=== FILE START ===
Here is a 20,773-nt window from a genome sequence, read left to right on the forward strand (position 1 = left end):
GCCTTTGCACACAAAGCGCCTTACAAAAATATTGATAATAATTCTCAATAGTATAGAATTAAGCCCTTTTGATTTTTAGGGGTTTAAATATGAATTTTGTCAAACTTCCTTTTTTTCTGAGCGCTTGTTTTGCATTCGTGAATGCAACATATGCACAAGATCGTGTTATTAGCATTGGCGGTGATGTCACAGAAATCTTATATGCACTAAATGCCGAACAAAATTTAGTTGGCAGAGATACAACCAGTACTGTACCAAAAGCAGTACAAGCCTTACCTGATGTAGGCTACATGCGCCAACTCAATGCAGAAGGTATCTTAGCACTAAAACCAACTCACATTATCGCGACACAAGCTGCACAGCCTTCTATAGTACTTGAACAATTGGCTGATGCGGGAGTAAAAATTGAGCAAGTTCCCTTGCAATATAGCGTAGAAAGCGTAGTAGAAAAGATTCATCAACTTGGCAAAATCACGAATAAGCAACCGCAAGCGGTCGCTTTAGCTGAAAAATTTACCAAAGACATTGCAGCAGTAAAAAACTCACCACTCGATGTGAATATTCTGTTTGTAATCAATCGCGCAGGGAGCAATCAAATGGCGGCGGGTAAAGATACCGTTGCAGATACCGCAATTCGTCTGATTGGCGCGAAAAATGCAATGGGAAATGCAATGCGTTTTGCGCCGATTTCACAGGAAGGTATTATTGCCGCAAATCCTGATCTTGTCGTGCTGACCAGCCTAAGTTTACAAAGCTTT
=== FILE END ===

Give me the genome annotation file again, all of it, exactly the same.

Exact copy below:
Here is a 20,773-nt window from a genome sequence, read left to right on the forward strand (position 1 = left end):
GCCTTTGCACACAAAGCGCCTTACAAAAATATTGATAATAATTCTCAATAGTATAGAATTAAGCCCTTTTGATTTTTAGGGGTTTAAATATGAATTTTGTCAAACTTCCTTTTTTTCTGAGCGCTTGTTTTGCATTCGTGAATGCAACATATGCACAAGATCGTGTTATTAGCATTGGCGGTGATGTCACAGAAATCTTATATGCACTAAATGCCGAACAAAATTTAGTTGGCAGAGATACAACCAGTACTGTACCAAAAGCAGTACAAGCCTTACCTGATGTAGGCTACATGCGCCAACTCAATGCAGAAGGTATCTTAGCACTAAAACCAACTCACATTATCGCGACACAAGCTGCACAGCCTTCTATAGTACTTGAACAATTGGCTGATGCGGGAGTAAAAATTGAGCAAGTTCCCTTGCAATATAGCGTAGAAAGCGTAGTAGAAAAGATTCATCAACTTGGCAAAATCACGAATAAGCAACCGCAAGCGGTCGCTTTAGCTGAAAAATTTACCAAAGACATTGCAGCAGTAAAAAACTCACCACTCGATGTGAATATTCTGTTTGTAATCAATCGCGCAGGGAGCAATCAAATGGCGGCGGGTAAAGATACCGTTGCAGATACCGCAATTCGTCTGATTGGCGCGAAAAATGCAATGGGAAATGCAATGCGTTTTGCGCCGATTTCACAGGAAGGTATTATTGCCGCAAATCCTGATCTTGTCGTGCTGACCAGCCTAAGTTTACAAAGCTTT